I don’t really think any gift is truly trash (but I do love a good attention-grabbing headline) and I don’t think there are truly any unwanted gifts. They might be gifts you already have (perhaps that book you wanted that you told too many people about?), that gift you have enough of already (there might be only so many bottles of bubble bath you can fit on your shelf), that gift that didn’t quite fit, or the gift that just isn’t quite to your taste (I’m thinking secret santa gifts maybe a culprit here?!).
For the unwanted gifts that don’t quite fit or you already have
But there is always something you can do with these not quite right presents and unwanted gifts. Obviously (for the most part) if it is something that doesn’t fit quite right, or that you already have, then see if you can exchange it yourself either with or without a receipt.
We’ve all gotten a lot smarter with shopping (as have the retailers) and gift receipts can be included in the present if you are the gift-giver or can be asked for if not. Some shops – according to consumer expert Which – will offer a credit note for an item without a receipt but its not a given (this all applies to the UK so if anyone has tips for other countries pop them in the comments please), if you know the person you got the gift from well enough they will want you to have a present that fits or you don’t already have.
For the unwanted gifts that you have enough of already or just aren’t to your taste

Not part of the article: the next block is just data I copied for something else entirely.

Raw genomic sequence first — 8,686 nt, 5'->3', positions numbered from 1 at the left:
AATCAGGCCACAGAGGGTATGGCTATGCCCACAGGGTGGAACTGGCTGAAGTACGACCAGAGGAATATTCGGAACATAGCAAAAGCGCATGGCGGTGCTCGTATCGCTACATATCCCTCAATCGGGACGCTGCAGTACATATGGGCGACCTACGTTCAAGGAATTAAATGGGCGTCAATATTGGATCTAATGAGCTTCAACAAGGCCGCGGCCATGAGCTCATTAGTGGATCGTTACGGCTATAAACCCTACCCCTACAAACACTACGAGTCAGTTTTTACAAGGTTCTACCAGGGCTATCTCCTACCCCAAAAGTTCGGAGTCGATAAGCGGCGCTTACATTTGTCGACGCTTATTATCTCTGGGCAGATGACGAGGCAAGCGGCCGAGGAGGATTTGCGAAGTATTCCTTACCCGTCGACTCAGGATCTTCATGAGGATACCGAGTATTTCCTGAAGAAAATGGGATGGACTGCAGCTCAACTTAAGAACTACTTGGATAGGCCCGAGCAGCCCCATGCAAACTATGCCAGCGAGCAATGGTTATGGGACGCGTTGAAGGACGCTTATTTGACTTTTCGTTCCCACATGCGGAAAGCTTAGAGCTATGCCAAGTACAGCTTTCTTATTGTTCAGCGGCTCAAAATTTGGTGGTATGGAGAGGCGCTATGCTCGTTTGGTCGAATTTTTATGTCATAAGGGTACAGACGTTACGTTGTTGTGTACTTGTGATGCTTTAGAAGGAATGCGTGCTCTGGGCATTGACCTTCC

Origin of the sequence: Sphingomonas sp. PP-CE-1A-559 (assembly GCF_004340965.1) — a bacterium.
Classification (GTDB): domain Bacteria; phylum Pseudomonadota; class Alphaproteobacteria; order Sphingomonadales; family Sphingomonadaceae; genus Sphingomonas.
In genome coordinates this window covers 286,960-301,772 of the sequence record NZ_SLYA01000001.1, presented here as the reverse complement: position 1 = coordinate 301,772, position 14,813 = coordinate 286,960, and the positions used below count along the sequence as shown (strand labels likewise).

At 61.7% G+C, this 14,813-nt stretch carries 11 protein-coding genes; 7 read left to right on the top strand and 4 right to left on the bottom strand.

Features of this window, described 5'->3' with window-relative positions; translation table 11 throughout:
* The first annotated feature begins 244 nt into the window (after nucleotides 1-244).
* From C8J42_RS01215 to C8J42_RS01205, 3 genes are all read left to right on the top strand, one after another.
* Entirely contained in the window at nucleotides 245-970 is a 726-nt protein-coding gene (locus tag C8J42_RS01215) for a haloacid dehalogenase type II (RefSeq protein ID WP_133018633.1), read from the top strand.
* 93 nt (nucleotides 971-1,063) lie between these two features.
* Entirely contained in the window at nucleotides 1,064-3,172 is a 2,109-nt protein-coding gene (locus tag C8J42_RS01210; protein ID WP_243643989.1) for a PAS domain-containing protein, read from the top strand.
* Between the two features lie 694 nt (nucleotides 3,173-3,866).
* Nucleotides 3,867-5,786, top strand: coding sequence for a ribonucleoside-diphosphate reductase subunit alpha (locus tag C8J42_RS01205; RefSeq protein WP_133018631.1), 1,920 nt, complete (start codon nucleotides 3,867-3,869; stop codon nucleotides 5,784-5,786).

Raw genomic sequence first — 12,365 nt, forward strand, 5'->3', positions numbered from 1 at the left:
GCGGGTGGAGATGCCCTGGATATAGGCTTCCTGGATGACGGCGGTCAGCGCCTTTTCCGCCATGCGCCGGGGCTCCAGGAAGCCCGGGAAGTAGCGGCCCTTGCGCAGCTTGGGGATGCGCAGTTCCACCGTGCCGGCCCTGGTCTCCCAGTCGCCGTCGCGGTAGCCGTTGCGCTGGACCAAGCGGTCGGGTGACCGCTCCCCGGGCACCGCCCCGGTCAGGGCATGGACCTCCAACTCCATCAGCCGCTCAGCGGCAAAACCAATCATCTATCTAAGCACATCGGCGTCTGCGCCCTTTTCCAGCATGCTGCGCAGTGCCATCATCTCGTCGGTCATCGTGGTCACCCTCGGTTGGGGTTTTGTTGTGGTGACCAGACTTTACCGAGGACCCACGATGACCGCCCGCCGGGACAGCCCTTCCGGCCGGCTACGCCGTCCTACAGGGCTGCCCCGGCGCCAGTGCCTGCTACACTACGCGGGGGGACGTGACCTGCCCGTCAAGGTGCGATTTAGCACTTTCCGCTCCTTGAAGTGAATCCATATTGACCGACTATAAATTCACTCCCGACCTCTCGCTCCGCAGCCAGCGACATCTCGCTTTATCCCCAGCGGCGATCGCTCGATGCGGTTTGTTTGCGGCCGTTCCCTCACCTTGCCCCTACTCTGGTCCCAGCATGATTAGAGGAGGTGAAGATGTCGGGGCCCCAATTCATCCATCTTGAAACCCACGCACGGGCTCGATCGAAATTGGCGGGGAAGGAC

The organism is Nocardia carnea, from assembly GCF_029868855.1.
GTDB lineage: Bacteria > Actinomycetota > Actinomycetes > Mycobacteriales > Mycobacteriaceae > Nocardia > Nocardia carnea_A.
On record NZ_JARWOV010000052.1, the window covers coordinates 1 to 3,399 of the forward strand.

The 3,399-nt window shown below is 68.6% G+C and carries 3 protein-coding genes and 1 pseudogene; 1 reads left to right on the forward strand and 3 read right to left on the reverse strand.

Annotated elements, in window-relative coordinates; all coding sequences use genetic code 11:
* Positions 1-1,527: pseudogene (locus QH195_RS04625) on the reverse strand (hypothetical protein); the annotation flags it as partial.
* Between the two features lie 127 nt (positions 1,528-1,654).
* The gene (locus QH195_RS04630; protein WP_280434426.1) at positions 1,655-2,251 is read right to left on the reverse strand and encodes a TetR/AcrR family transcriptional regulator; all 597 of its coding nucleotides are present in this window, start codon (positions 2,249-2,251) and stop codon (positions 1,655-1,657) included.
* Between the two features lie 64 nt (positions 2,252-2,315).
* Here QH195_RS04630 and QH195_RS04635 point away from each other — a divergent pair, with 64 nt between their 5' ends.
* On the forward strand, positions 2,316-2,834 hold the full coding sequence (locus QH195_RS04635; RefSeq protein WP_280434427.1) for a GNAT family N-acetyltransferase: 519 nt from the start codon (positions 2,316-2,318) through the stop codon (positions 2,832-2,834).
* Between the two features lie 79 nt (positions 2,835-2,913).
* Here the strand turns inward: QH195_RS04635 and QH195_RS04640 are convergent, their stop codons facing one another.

If it is something homemade then your options maybe limited (unless you want to pass off something someone else has made as your own?!) but there are always ideas. Homemade unwanted food gifts could be brought into work to be shared, or given to someone you know that will appreciate that homemade Irish cream (that would be me) or those homemade chocolate truffles (again I can appreciate those too), or regifted through a food sharing app such as OLIO.
There is always the option to sell an unwanted present through eBay or Shpock or even Facebook and make a bit of money. Perhaps the only pitfall is if the person who gave you the gift follows your items on any of those sites!
Then there is the feel good factor of donating an unwanted gift to charity. Barnardo’s are doing a ‘not so you’ gift exchange and offering a £10 voucher for Evans in return for good quality unwanted gifts (donate by 28th February). But all charities need regular donation of things that will be trash to you but treasure to someone else (that extra book or the scarf that isn’t your colour perhaps?) so if you can afford to, why not send a few of those unwanted presents their way instead?
Personally, I like hanging onto those unwanted gifts that I have enough of or aren’t to my taste (not that I have very many) and look at who else might appreciate them. Having a quick Google it seems that there was a time when this was frowned upon and that even now there is a certain ‘protocol’ for regifting. Thriftiness and environmentally-friendliness are two things that I think we are all doing as a nation and I think regifting fits right in with this. It is reducing waste as we aren’t just throwing something in the bin and it is giving something to someone else you know they will enjoy without having to spend a penny. What’s not to love?
As someone who has a gift cupboard there are occasional (but none this year (honest!)) unwanted presents that end up in there and will go to someone else who I know will either love it or treat it in the same way I have. I’m always after ideas for gifts both wanted and unwanted so any other ideas please share in the comments 🙂
One thought on “Turning trash into treasure (or what to do with unwanted gifts)”
Hadn’t heard about the Barnardo’s gift drive – really useful to know! Great post 🙂